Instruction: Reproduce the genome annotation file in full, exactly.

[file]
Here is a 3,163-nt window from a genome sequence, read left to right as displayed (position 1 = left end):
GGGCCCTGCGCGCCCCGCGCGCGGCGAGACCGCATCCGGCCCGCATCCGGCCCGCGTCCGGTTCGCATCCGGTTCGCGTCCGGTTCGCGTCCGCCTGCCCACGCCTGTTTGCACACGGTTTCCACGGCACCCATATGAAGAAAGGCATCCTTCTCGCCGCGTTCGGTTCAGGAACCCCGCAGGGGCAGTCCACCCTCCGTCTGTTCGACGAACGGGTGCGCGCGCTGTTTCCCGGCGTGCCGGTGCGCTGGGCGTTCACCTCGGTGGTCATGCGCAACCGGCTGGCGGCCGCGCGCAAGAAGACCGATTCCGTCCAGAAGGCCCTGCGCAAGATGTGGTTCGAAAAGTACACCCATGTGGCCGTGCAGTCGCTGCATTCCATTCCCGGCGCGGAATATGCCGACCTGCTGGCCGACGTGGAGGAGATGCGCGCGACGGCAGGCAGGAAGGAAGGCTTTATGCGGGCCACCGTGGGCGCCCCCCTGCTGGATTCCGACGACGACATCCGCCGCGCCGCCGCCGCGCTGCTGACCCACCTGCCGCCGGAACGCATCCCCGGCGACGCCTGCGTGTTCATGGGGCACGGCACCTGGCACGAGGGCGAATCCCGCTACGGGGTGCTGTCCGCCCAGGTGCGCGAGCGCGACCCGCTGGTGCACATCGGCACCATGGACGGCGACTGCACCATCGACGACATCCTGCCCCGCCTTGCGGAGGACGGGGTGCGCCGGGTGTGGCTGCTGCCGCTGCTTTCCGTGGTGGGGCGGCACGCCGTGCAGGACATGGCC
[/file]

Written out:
Here is a 3,163-nt window from a genome sequence, read left to right as displayed (position 1 = left end):
GGGCCCTGCGCGCCCCGCGCGCGGCGAGACCGCATCCGGCCCGCATCCGGCCCGCGTCCGGTTCGCATCCGGTTCGCGTCCGGTTCGCGTCCGCCTGCCCACGCCTGTTTGCACACGGTTTCCACGGCACCCATATGAAGAAAGGCATCCTTCTCGCCGCGTTCGGTTCAGGAACCCCGCAGGGGCAGTCCACCCTCCGTCTGTTCGACGAACGGGTGCGCGCGCTGTTTCCCGGCGTGCCGGTGCGCTGGGCGTTCACCTCGGTGGTCATGCGCAACCGGCTGGCGGCCGCGCGCAAGAAGACCGATTCCGTCCAGAAGGCCCTGCGCAAGATGTGGTTCGAAAAGTACACCCATGTGGCCGTGCAGTCGCTGCATTCCATTCCCGGCGCGGAATATGCCGACCTGCTGGCCGACGTGGAGGAGATGCGCGCGACGGCAGGCAGGAAGGAAGGCTTTATGCGGGCCACCGTGGGCGCCCCCCTGCTGGATTCCGACGACGACATCCGCCGCGCCGCCGCCGCGCTGCTGACCCACCTGCCGCCGGAACGCATCCCCGGCGACGCCTGCGTGTTCATGGGGCACGGCACCTGGCACGAGGGCGAATCCCGCTACGGGGTGCTGTCCGCCCAGGTGCGCGAGCGCGACCCGCTGGTGCACATCGGCACCATGGACGGCGACTGCACCATCGACGACATCCTGCCCCGCCTTGCGGAGGACGGGGTGCGCCGGGTGTGGCTGCTGCCGCTGCTTTCCGTGGTGGGGCGGCACGCCGTGCAGGACATGGCC